Our bodies are made up of tiny, individual cells – about 60 trillion of them, to be specific. But that number is nothing compared to the number of “bugs” living in our bodies right now. The average person has 1,200 trillion tiny organisms living inside of them at all times. Creepy, right?
However, these bugs aren’t the kind causing you to scream when you see them in your shower. These are the bacteria “bugs” that inhabit your intestinal tract and live happily inside you and, in fact, are a critical part of your health and well-being.
Dr. Murray Smith of Eastside Chiropractic knows a thing or two about these good bugs. Even though his expertise is in musculoskeletal adjustments and physiology, his 25 plus years helping patients achieve optimal health has led to a wealth of knowledge on all aspects of the body and how to keep it working properly.
So, what are these good bugs doing in your body? “These bacteria living in your intestinal tract are essential to life,” Dr. Smith begins. “They not only keep your digestive tract working properly, but they stimulate your immune system leading to overall better health. Without these good bugs, you cannot properly digest food and therefore can’t properly absorb nutrients fully.”
When the gut flora (the good bacteria) isn’t balanced, it can lead to a whole host of syndromes and health conditions, some of which seem to have nothing to do with digestion. But when the bad bacteria outnumber the good, chaos ensues and the result is painful problems like inflammation and infection which can often lead to more serious health issues such as headaches, constipation, depression, candida, allergies, arthritis, autoimmune diseases and more.
In fact, one of the most important functions of the digestive system is to support immune function as over 60% of the immune system is housed in the gut. Without the good bugs doing their job, you become more prone to illness and less able to fight once you become sick.
This winter, wage war on the “bad bugs” lurking on doorknobs, in office cubicles, and all over your children when they arrive home from school. Combat them by building up the good bugs in your digestive system through these simple tips.
1. Use probiotics.
Up until recently, probiotics were considered an “alternative health” therapy and were not widely known or accepted as part of a healthy living routine. Now probiotics can be found in all mainstream stores and more than that, are being touted as the cure all for the multitude of gastrointestinal ailments that seem to plague our modern culture. While you can find them in your yogurt and crackers now, be cautious. Not all probiotics are created equal. Find a quality probiotic supplement and change the type you take from time to time. Different brands have different strains of beneficial bacteria in them and it’s good to provide variety for your intestinal tract.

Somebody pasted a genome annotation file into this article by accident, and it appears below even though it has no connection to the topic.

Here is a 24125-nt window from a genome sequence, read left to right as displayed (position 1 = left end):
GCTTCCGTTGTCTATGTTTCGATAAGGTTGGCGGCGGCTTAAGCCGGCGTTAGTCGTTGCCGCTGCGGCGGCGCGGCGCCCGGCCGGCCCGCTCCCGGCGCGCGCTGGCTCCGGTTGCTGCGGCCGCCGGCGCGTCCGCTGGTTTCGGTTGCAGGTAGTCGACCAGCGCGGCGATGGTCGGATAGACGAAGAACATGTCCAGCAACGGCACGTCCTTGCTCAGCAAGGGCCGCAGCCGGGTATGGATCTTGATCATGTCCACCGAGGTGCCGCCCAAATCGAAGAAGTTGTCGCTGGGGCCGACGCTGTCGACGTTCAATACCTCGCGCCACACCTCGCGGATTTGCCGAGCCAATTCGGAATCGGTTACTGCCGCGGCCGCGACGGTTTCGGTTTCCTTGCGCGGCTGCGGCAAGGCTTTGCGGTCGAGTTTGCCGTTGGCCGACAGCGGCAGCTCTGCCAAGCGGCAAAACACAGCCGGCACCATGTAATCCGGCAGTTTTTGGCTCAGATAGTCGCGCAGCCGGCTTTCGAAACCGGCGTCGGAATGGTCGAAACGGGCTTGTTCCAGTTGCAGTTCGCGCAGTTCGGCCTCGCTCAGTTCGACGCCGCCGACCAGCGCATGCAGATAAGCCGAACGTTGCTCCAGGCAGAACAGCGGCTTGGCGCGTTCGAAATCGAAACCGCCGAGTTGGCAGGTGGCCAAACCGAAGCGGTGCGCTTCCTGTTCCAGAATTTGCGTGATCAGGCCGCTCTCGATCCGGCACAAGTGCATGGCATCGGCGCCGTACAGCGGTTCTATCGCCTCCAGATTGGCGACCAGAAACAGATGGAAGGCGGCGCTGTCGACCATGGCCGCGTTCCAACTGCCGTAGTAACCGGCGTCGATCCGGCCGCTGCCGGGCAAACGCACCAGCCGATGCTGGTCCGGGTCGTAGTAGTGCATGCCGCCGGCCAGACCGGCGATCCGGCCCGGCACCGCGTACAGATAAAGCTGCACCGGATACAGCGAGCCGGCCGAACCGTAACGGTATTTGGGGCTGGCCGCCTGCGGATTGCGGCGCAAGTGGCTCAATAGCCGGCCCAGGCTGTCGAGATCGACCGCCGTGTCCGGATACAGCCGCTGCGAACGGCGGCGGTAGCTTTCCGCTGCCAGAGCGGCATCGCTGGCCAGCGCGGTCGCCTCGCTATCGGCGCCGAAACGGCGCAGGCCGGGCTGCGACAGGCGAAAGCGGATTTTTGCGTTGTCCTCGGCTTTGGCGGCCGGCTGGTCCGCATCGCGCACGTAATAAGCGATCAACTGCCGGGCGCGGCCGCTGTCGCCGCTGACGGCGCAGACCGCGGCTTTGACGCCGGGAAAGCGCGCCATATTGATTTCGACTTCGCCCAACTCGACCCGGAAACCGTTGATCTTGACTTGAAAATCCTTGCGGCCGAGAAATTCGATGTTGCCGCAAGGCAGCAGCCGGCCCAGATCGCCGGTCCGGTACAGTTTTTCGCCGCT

2. Limit antibiotics.
No one can argue that having antibiotics in our medical arsenal has saved countless lives since their discovery by Alexander Flemming (in the form of penicillin) in 1928. However, the overuse of antibiotics can directly impact the number of beneficial bacteria in your system. While antibiotics will kill the bad bacteria causing an infection, they will also kill all the good bacteria leading to a host of problems including the quite common antibiotic-associated diarrhea (AAD). And, with most colds, flu bugs, and ear “infections” being viral in nature, not bacterial, antibiotics do little to help you feel better and in fact, can make you feel much worse.
When you do need them, mitigate the effects of antibiotics by taking a strong dose of probiotics (5 billion CFU or greater) concurrent with your prescription. And, more importantly, continue taking this dose for 30 days after you complete your course of treatment. While there are multiple strains on the market, a yeast (not bacteria) strain called Saccharomyces boulardii lyo is particularly effective during antibiotic use. This powerful probiotic can survive the assault from the antibiotics (while many other bacterial based probiotics cannot) and has been shown to be the best combatant against AAD.
3. Add raw, probiotic foods to your diet.
Kefir, sauerkraut, kombucha, kim chi, lacto-fermented pickles are all fermented foods gaining popularity for their probiotic benefits, supporting healthy gut flora – the good bugs. In Thurston County we are surrounded by people whose profession is to create, and deliver, these traditional, healthful foods to us. Companies such as OlyKraut, Rainbow Cloud Kombucha, Tofu Hut and Oly Cultures provide raw, fermented foods (or teach you how to make your own) and area all based locally.
Be cautious of foods that claim probiotic benefits yet have been pasteurized at high heat. This process kills the bad and good bugs rendering the foods safe, but not full of the good bugs that can positively impact our digestive health.
Looking to combat the nasty bugs circling around? Fight back against the bad bugs by catching some good bugs this winter. Combine these bug building tips with plenty of sleep (7-9 hours minimum), lots of water, regular exercise, and a balanced diet and you are on your way to being a bug building superhero.
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